Bomb Cyclones

By : Neha Dhyani

Updated : Mar 29, 2022, 7:08

Bomb Cyclones is a midlatitude storm that is intense and large, with a low pressure formed at its centre. Explosive cyclogenesis, also known by different names like meteorological bomb, weather bomb, or Bomb Cyclone, is caused due to the rapid deepening of the extratropical cyclonic low-pressure area.

The Reason Behind the Naming

In the 1940s and 1950s, Bergen School of Meteorology-based meteorologists first started to use the term bomb to be associated with storms that developed over the sea regions to describe the ferocious nature of the storm. But it was only in the 1980s professor Fred Sanders and his colleague John Gyakum used the term bomb to define these types of extratropical cyclones.

The term ‘bomb was included to indicate the explosive nature of the storm due to rapidly falling pressure. As it gives rise to sudden severe weather conditions, like the sudden going off of a bomb, the term is used to define its characteristics.

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Important facts about Bomb Cyclone

  • Bomb Cyclones are formed when the air close to the surface of the Earth rises quickly in the atmosphere, causing a sudden barometric pressure fall. The drop in the barometric pressure can be as much as 24 millibars within 24 hours. However, it is important to mention that the criteria for millibar requirement for the formation of this type of cyclone are also dependent on the latitude along which it is formed. Bomb Cyclone can be explained as a severe weather condition that is caused due to the rapid decline in pressure and extreme winter conditions.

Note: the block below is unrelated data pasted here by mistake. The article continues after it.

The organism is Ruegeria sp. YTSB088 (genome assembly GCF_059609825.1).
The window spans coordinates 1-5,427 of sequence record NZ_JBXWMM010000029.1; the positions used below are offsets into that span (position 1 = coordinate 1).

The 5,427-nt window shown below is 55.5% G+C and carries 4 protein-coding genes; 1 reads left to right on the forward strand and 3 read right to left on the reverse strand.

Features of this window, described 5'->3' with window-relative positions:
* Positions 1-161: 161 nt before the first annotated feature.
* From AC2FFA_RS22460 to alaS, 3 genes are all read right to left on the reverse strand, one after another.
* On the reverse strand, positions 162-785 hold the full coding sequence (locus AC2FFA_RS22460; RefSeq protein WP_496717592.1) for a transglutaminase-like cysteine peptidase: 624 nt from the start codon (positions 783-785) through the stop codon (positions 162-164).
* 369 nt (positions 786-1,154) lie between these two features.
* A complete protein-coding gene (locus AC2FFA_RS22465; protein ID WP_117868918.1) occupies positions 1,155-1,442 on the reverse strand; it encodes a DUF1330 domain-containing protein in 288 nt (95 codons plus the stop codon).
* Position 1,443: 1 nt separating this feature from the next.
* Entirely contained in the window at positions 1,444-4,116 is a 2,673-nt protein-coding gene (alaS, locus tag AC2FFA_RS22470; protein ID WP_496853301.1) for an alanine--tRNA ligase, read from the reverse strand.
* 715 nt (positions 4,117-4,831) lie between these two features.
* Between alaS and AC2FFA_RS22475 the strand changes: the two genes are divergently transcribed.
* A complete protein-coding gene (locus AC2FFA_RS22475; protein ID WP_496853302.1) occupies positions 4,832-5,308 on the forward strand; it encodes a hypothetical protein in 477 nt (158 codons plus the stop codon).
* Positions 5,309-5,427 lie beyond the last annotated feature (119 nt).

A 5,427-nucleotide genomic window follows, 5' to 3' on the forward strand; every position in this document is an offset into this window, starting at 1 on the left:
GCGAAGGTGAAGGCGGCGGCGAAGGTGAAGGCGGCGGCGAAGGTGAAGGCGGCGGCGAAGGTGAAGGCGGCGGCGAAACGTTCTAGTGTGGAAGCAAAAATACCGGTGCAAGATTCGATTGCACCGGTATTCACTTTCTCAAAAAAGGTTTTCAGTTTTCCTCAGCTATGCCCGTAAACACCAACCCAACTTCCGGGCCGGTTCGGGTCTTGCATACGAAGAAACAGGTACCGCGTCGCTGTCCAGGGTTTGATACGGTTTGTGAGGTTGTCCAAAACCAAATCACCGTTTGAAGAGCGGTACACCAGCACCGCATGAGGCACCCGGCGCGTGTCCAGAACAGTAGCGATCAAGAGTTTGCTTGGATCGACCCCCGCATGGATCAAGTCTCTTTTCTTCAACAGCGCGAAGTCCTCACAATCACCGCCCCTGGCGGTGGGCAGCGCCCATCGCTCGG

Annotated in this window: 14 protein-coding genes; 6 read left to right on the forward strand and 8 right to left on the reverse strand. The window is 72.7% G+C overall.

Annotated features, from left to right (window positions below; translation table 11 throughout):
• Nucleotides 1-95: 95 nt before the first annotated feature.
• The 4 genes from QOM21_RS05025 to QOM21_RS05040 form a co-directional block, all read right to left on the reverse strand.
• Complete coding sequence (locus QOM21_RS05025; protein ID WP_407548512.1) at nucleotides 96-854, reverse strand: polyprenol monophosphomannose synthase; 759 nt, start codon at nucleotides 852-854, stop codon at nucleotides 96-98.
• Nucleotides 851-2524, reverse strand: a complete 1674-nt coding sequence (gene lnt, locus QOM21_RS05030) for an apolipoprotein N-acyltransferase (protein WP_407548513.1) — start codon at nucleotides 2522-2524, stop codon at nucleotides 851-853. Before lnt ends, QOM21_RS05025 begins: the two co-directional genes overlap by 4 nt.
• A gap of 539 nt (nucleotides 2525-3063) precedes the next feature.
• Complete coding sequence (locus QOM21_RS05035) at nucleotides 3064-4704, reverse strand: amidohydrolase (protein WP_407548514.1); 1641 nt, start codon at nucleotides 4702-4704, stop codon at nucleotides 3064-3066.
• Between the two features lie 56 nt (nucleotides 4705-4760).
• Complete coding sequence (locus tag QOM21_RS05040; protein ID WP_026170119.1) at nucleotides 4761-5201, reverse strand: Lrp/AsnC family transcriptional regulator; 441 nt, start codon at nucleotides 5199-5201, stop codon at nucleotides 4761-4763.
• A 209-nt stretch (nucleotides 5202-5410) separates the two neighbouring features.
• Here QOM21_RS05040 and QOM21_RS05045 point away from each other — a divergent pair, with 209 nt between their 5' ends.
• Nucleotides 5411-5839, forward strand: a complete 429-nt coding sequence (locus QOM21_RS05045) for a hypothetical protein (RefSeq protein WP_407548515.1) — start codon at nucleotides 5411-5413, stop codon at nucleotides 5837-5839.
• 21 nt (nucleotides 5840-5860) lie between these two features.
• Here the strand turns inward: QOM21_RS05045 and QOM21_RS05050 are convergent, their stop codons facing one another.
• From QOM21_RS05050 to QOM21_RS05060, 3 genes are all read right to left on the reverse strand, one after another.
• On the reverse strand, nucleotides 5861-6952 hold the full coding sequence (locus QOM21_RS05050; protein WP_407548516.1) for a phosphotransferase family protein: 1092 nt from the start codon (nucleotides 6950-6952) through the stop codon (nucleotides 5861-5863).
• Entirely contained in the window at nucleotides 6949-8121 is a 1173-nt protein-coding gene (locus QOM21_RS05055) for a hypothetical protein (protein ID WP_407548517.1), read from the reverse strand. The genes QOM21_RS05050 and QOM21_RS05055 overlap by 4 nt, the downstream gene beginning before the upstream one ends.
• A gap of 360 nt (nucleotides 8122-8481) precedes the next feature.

• As is seen with Bomb Cyclones, air rising upwards causes the formation of wind spirals at the base of the storms. As long as the air rises to the top of the storm, and is replaced at the base, the storm will retain the barometric pressure.
  • The cyclone’s strength depends on the nature of the terrain. It strengthens with severe cold weather. But if there is not enough moisture in the air and the temperature gets warm, it tends to lose its strength.
  • The storms also gain in power depending on proximity to the ocean or other large water bodies.

Along the Northwest Pacific, the North Atlantic, the Southwest Pacific, and the South Atlantic, the occurrence of Bomb Cyclones are known to be the most common. The term generally indicates intensified winter storms and is commonly used in the United States, United Kingdom, Canada, and Scandinavian countries.

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FAQs on Bomb Cyclones

Q.1 Are Bomb Cyclones common?

The answer will vary depending on the location. Like, in the Pacific Ocean region, this powerful weather phenomenon is fairly common. But if you check the Atlantic coastline, the occurrence of incidents are limited.

Q.2 Is the Bomb Cyclone similar to a hurricane?

Yes, Bomb Cyclone is different from hurricanes. Sometimes they may have the characteristic that makes them look like hurricanes, as pointed out by climate scientist Daniel Swain of the University of California, Los Angeles.

Q.3 What is the Effect of a Bomb Cyclone?

Some of the known effects of Bomb Cyclones as having been seen in the past are flooding, blizzard, and extremely severe winter conditions hampering normal ways of life.

Q.4 When did the last Bomb Cyclone occur, and where?

In a very recent event of a Bomb Cyclone on the 29th of January 2022, the eastern US was badly affected, facing power outages and traffic chaos. Major cities where normal life was brought to a halt due to the extreme cold conditions with blizzards and snowfall occurring in several parts were New York, Boston, Florida.